No Wall Necessary: Metric, Zoé and July Talk Take the Tabernacle in Atlanta

Metric, Zoé, and July Talk performed a sold-out show at the Tabernacle Feb. 24, 2019. As I walked up to the venue nestled in Atlanta’s Centennial Olympic Park one of the security workers seemed overwhelmed by the number of people speaking Spanish. They came to see Zoé, a Grammy Award-winning Mexican rock band.

Out of the lineup, I was only familiar with Metric, a Canadian rock band formed in 1998. Their female-fronted indie electronica anthems perfectly matched the tone of my angsty twenties some ten years ago. I hadn’t kept up with them over the years, regretfully, so I built a playlist of their most recent set-list to prepare myself for the concert. I expected pangs of nostalgia, dance hits, and new material to bop along to. It was sure to be a good night. What I hadn’t anticipated was the cultural intersection that took place in the old church turned music venue.

July Talk, a Canadian alternative rock band kicked off the show right on time. Peter Dreimanis’ raspy Nick Cave-esque vocals paired well with Leah Fay’s melodic vocal style. July Talk’s stage presence was electric.

Up next was Zoé. To call Metric the headliner and Zoé an opener would be an injustice. If anything, it would be more appropriate to call them duel-headliners or co-headliners. Zoé wasn’t a preview before a movie. This was a double feature.

First, consider the numbers. The audience was equally split between those who had come primarily to see Zoé and those for Metric. The shift of bodies in between Zoé’s set and Metric’s set was remarkable. The multitudes up front that sang along to every word with Zoé shifted back to allow Metric followers to make their way forward. Even in the balconies, the fans that stood and danced for Zoé’s entire set relocated when Metric came on.

Second, consider the timing. Zoé played for nearly an hour and a half, as did Metric.

Third, consider the energy. Only one word comes to mind to sum up Zoé’s audience: Passion. This was a celebration. They cheered raucously between songs, and rightfully so. Zoé put on a hell of a show. In spite of not comprehending the Spanish lyrics, I had to dance along to the music. They somehow reminded me of the Cure (think Disintegration), the Killers, with maybe a little Coldplay splashed in. Singer León Larregui stayed engaged with the fans, periodically holding the Mic stand out to catch their voices or reaching to touch their outstretched hands.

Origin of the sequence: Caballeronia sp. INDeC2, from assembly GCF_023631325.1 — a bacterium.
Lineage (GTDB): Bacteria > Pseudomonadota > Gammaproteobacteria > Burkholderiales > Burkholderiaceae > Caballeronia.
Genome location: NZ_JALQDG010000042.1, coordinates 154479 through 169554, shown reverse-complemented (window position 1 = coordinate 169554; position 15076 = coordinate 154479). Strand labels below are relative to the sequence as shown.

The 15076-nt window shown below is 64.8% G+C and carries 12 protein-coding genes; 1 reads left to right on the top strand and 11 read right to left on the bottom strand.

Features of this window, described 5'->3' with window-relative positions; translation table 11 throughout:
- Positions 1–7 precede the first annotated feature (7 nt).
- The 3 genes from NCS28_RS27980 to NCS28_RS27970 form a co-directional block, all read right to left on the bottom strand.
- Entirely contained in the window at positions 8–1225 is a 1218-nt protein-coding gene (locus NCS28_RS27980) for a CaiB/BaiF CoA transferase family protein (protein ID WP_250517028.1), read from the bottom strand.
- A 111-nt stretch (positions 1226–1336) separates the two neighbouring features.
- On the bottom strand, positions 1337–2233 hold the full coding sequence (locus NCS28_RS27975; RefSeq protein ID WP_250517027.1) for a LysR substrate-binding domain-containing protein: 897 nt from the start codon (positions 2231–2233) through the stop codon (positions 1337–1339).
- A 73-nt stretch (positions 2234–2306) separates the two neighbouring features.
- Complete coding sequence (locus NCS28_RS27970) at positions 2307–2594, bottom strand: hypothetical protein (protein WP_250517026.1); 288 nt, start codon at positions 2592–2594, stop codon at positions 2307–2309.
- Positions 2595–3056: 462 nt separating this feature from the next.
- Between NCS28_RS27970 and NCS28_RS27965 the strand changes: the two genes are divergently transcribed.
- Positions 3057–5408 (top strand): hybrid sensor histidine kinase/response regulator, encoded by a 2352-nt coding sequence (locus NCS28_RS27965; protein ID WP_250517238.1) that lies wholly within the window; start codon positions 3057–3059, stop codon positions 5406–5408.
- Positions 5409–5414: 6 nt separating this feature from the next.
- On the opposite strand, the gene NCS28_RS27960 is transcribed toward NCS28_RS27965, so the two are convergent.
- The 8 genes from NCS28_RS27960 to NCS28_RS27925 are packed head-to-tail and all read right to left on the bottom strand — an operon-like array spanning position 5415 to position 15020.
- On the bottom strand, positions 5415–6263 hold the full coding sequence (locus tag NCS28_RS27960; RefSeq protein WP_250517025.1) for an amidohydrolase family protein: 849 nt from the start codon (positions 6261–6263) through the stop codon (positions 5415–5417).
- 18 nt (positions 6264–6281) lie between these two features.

Metric brought the heat as well but the audience was considerably more reserved. Emily Haines of Metric was a powerhouse. She danced tirelessly and sang without missing a note. In between songs she offered backstory on how certain songs “lived in her soul.” She gave the context for songs from previous years and explained where she had been emotionally when they were created and how you have to “hold on to that purity, that optimism, even when you need to be realistic.” Metric’s set contained tracks spanning their seven-album history. At one point the audience got to vote between two throwbacks. “Dead Disco” won out over “Combat Baby.” Sometimes there are studio bands, and there are live bands, I would definitely classify Metric as both. As much as I love their albums, their live performance was every bit as fulfilling.

During a Metric song I was less familiar with, I took the opportunity to get some fresh air. As I stepped out onto the patio under the SkyView Ferris Wheel everyone around me spoke Spanish. It transported me to the little time I spent in Europe. I marveled in the feeling.

Music bridged the gap from Canada to Mexico at the Tabernacle that night. We were unified by the urge to hear our favorite songs. Our anthems all merged in a crescendo of peaceful coexistence. Nah strike that, we did more than coexist, we all thrived together. With all the divisiveness of the current political climate, we should hold more events like this. Get rid of the space between, shake off the us and them mentality, create the we that we need.

If you are lucky enough to be near one of the next stops on the Art of Doubt tour, grab your tickets here, and go! 

Photos by Soon Mac Kweon for Bullet Music

Heather Cayton

Heather believes that music is medicinal and a good concert is church. She obtained her BFA in Creative Writing (Nonfiction) from the University of North Carolina at Wilmington. She’s a hairstylist by day at Salon Modello in Atlanta, GA. She regularly listens to: Hip Hop, Reggae, Dancehall, Ska, Rap, Punk, Metal, Thrash, EDM, Zouk, Soca, Pop, etc. Her father plays the banjo so she always has a soft spot for bluegrass.